There has been no end of bad press for the property and casualty insurance industry this month. Allegations of price gouging, faulty catastrophe models and calls for a congressional probe into post-Katrina hurricane claims flooded the news wires.Most of the negative press pointed a finger at an odd coincidence. First, the year after more than 993,000 homeowners' insurance claims were settled in the two states most affected by Katrina and, according to the Property Casualty Insurers Association, Des Plaines, Ill., the insurance industry paid $51+ billion in overall catastrophe-related claims. Then, the industry experienced a relatively catastrophe-quiet-and profitable-year.
The "quiet year affect" is at least partly responsible for netting the industry a $24.4 billion net gain on underwriting through the first nine months of 2006 (as compared to the $2.5 billion net loss for the same period in 2005), and an increase in its net income after taxes to $44.9 billion in nine-months 2006 from $29.7 billion in nine-months in 2005. All in all, combined ratio improved 8.4 percentage points to 91.5% in the first three quarters of 2006 - from 99.9% in the first three quarters of 2005.
This begs the question: As an industry, are we getting smarter about how we manage risk, or did the surprisingly calm winds result in our getting lucky?
The answer may be a bit of both.
Many larger carriers are replacing core systems such as underwriting, claims and policy administration with advanced technologies that enable them to price and manage risk more accurately. But the results of these large system replacements, which most often require more than a year just to implement, are not necessarily detected on a company's EBITA within one fiscal year. Rather, the trickle-down effect of any gains from improved underwriting practices will be felt in the long term.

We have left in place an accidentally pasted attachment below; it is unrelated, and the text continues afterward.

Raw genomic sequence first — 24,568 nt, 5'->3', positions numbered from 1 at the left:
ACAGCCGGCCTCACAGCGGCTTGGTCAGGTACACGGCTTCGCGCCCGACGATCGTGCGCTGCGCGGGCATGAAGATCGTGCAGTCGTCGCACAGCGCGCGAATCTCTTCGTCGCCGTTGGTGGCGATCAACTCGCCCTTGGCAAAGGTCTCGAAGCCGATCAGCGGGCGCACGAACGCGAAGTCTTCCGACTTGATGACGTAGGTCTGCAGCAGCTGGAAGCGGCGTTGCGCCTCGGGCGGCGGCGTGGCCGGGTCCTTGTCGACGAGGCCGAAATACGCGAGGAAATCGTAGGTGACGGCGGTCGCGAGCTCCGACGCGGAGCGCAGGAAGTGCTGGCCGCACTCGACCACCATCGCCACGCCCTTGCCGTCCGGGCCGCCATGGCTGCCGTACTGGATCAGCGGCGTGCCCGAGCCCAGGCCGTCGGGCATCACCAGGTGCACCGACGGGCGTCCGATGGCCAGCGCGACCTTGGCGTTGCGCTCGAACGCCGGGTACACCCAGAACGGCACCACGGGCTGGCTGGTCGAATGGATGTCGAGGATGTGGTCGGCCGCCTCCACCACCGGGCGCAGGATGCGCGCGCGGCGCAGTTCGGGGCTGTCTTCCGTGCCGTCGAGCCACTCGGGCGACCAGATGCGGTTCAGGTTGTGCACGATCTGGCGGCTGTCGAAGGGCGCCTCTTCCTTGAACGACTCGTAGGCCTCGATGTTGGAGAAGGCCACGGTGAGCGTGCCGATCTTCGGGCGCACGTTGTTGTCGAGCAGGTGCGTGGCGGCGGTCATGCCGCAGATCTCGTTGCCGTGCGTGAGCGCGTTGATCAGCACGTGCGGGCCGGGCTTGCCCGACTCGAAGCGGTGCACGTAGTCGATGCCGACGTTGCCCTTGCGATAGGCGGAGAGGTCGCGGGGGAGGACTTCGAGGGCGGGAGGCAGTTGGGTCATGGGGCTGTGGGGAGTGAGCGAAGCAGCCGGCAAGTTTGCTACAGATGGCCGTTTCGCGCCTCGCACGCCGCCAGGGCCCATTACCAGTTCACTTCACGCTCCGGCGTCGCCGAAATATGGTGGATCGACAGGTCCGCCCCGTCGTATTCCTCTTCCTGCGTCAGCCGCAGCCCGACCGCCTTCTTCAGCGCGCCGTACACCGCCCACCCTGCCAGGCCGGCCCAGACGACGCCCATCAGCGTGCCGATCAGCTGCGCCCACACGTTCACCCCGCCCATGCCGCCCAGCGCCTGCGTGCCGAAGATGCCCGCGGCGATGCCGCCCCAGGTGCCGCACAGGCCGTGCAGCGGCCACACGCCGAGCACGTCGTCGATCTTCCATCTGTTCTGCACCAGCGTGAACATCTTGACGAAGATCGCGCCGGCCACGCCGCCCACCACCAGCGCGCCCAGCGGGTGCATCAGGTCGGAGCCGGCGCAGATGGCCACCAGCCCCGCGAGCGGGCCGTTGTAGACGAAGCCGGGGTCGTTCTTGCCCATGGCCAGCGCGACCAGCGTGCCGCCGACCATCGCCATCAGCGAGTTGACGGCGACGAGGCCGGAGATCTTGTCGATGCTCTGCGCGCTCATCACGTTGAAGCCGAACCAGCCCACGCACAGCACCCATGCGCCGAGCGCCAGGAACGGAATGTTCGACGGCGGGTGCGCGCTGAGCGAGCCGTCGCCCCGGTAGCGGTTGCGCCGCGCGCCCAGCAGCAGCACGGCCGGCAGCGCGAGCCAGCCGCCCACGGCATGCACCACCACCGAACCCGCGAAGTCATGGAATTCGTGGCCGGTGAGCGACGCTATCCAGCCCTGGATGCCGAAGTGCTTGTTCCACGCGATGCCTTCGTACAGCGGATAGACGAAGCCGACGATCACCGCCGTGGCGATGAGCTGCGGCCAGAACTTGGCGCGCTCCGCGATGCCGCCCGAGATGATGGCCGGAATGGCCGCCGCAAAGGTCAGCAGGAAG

As for the impact of the weather, some larger carriers walked away from new business along the coast, and many smaller carriers simply couldn't compete after Katrina, therefore no longer contributing to the industry's combined ratio results.
Of course, there will always be companies in our industry that contribute to negative public perception by taking undue advantage of claimants and boosting premiums to extravagant levels.
But technology, the weather and unjust business practices are only part of a very large, complicated picture; they reflect the notion that there is absolutely no single, simple answer to our industry experiencing one profitable year.
One thing is clear, however; our industry needs to do a better job of educating the masses about its business processes, business cycles, and the veracity of fair and equitable business practices being conducted by most insurance companies.
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